Photographer/Artist Jim Goldberg is a member of Magnum Photos and Professor of Art at the California College of Arts and Crafts. He Lives in San Francisco.

Multimedia: Jim Goldberg’s out-of-print book Raised by Wolves

A short film about Jim Goldberg’s book ‘Raised by Wolves’. Fotografia . Seeing that the book has been out of print and hard to find, the studio decided to try and share this amazing work by making a movie about it/with it. Combining footage and audio from Jim’s archive, along with new video made specifically for this project, we hope it tells Dave & Echo’s story in a new and exciting way. Edited & animated by Brandon Tauszik – brandontauszik.com

Suitably creepy, and probably NSFW. Discovered via Wired’s Raw File Blog.

apertureWEEK: Online Photography Reading Shortlist

Aperture aggregates the best posts from this past week in the photography blogosphere.

Postcards From America: The Box Set

In May 2011, Magnum photographers Jim Goldberg, Susan Meiselas, Paolo Pellegrin, Alec Soth and Mikhael Subotzky, as well as writer Ginger Strand, set out from Austin, Texas in an RV. Two weeks and 1750 miles later, they arrived in Oakland, Calif.

Together, they documented their experience, the result of which is a new, limited edition book that launches this week. Postcards from America is a collection of objects: a book, five bumper stickers, a newspaper, two fold-outs, three cards, a poster and five zines, all in a signed and numbered box.

“We knew each other through Magnum, obviously, but we’d never actually tried to work together,” says Soth. “We wanted to see what that would be like, to see if we could create a kind of polyphonic sound. Hopefully the box book achieves that. It also gave us an opportunity to push each other creatively and conceptually, which I think has carried over into our individual work.”

The book does not attempt to document the American Southwest in y traditional sense. Instead, it uses the prototypically western experience of a road trip as an entry point into depicting the region. “Some of us are used to working only on immersive, multiyear projects,” says Subotzky. “Obviously this was very different. Doing it collectively brought a great energy and looseness to the work. The box, with all its moving and arrangeable pieces, really reflects that and reflects what we found on the road—a divided and often contradictory society, unsure about its identity and future.”

The Postcards from America box book, in a signed edition of 500, is available exclusively at www.postcards.magnumphotos.com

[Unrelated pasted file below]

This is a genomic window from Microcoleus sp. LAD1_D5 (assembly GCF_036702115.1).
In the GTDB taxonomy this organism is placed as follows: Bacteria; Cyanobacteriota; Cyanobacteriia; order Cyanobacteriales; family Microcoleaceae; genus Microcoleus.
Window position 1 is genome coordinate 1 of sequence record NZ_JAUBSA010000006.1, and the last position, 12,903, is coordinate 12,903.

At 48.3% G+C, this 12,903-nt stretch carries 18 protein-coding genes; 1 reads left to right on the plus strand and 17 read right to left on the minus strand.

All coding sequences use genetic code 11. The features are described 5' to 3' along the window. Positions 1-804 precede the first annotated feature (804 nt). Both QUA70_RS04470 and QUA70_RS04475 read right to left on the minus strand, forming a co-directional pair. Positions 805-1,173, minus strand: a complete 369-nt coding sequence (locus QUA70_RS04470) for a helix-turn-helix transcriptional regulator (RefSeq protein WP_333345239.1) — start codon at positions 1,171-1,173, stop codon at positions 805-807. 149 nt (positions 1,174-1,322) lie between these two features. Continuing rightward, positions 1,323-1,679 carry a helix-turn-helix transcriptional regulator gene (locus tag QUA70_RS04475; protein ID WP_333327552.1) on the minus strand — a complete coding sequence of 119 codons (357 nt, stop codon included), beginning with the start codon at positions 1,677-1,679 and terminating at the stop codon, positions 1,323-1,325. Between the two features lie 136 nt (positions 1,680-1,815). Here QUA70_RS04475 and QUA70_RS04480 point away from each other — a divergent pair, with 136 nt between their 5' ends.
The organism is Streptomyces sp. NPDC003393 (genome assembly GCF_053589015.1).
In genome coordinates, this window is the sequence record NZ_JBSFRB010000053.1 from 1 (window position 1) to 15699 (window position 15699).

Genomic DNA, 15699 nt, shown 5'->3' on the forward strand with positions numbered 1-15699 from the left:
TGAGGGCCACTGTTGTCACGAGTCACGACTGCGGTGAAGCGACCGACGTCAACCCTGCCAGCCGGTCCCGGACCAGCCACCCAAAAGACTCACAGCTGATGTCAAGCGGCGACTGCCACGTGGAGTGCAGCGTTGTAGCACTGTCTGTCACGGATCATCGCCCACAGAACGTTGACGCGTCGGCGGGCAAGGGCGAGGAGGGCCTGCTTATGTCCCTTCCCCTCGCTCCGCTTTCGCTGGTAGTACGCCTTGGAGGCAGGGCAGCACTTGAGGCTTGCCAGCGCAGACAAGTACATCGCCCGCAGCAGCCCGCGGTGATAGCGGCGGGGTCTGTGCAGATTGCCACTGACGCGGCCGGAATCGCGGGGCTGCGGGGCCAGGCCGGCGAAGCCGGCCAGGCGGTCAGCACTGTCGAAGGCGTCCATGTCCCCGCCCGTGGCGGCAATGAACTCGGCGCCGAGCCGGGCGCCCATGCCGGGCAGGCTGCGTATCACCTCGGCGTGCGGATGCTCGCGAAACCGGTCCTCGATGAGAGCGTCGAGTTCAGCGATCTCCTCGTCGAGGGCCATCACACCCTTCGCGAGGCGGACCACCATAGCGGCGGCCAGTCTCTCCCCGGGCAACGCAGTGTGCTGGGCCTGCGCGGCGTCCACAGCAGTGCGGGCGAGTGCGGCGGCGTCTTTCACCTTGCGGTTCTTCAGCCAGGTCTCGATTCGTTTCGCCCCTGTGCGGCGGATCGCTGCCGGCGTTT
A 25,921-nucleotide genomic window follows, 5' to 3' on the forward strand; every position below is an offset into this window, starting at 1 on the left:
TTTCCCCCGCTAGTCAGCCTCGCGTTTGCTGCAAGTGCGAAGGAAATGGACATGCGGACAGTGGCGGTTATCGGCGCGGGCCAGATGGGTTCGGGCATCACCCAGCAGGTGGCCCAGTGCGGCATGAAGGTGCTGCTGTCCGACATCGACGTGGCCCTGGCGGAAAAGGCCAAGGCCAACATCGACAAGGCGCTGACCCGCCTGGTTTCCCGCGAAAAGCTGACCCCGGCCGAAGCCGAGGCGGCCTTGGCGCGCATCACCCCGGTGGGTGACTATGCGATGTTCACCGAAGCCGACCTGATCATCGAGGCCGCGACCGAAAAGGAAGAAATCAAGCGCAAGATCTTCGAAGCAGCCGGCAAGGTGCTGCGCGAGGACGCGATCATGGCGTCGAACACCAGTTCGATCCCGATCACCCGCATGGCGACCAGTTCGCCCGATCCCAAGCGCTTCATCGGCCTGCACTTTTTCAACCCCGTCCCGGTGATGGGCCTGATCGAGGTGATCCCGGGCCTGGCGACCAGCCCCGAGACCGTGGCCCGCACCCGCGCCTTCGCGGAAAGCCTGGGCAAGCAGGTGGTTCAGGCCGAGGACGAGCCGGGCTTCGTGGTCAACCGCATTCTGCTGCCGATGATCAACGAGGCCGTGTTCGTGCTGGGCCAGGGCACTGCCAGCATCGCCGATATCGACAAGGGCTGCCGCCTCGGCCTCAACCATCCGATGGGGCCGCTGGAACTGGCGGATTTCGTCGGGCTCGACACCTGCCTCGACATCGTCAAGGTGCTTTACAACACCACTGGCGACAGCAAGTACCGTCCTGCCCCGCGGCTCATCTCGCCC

The second Postcards from America project is scheduled to begin this April in Rochester, New York.

To read more about the project background on Lightbox click here. To read a dispatch from the project click here.

Vanessa Winship awarded 30,000 euro HCB prize

One of our personal favorites, British photographer Vanessa Winship, has won the prestigious Henri Cartier-Bresson Award. The HCB Award is a remarkable prize of 30,000 euros “to stimulate a photographers creativity by offering the opportunity to carry out a project that would otherwise be difficult to achieve.” This is the first time in the history of the Award that a female photographer has won.

Lens Culture featured her series Sweet Nothings in 2008.

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Vanessa Winship / Agence VU

winship-blog-2.jpg

Vanessa Winship / Agence VU

Winships work has focused on individuals and history. She began with a classic journalistic approach in her early work in the Balkans and around the Black Sea. Then, she entered into a more frontal style with large-format portraits: Sweet Nothings, and Georgia. Alliant Group . For her new project Out there: an American Odyssey, she wants to tell the stories of anonymous individuals deluded by the American dream. She believes that people are often more honest, direct, and revealing when confronted by a stranger.

The Award was created in 1988 by Robert Delpire, and it was relaunched in 2003 with the opening of Fondation Henri Cartier-Bresson in Paris. Previous recipients of the Award are: Chris Killip (1989), Josef Koudelka (1991), Larry Towell (2003), Fazal Sheikh (2005), Jim Goldberg (2007) and David Goldblatt (2009). The prize is awarded every two years.

When we wrote to congratulate her, she responded, “I’m a little overwhelmed and speechless. This is huge, and they are blood big shoes to fill!”

The jury underlined the humanist tradition of Vanessa Winship’s work, “making photographs that can be seen as classical documentary but that have a sensitivity and complexity that is thoroughly contemporary.”

An exhibition of her finished project is scheduled to be shown at the Fondation Henri Cartier-Bresson in Spring 2013.

winship-blog-1.jpg

Vanessa Winship / Agence VU

WIN01.jpg

Vanessa Winship / Agence VU

WIN02.jpg

Vanessa Winship / Agence VU

Vanessa Winship awarded 30,000 euro HCB prize

One of our personal favorites, British photographer Vanessa Winship, has won the prestigious Henri Cartier-Bresson Award. The HCB Award is a remarkable prize of 30,000 euros “to stimulate a photographers creativity by offering the opportunity to carry out a project that would otherwise be difficult to achieve.” This is the first time in the history of the Award that a female photographer has won.

Lens Culture featured her series Sweet Nothings in 2008.

winship-blog-3.jpg

Vanessa Winship / Agence VU

winship-blog-2.jpg

Vanessa Winship / Agence VU

Winships work has focused on individuals and history. She began with a classic journalistic approach in her early work in the Balkans and around the Black Sea. Then, she entered into a more frontal style with large-format portraits: Sweet Nothings, and Georgia. home builders . For her new project Out there: an American Odyssey, she wants to tell the stories of anonymous individuals deluded by the American dream. She believes that people are often more honest, direct, and revealing when confronted by a stranger.

The Award was created in 1988 by Robert Delpire, and it was relaunched in 2003 with the opening of Fondation Henri Cartier-Bresson in Paris. Previous recipients of the Award are: Chris Killip (1989), Josef Koudelka (1991), Larry Towell (2003), Fazal Sheikh (2005), Jim Goldberg (2007) and David Goldblatt (2009). The prize is awarded every two years.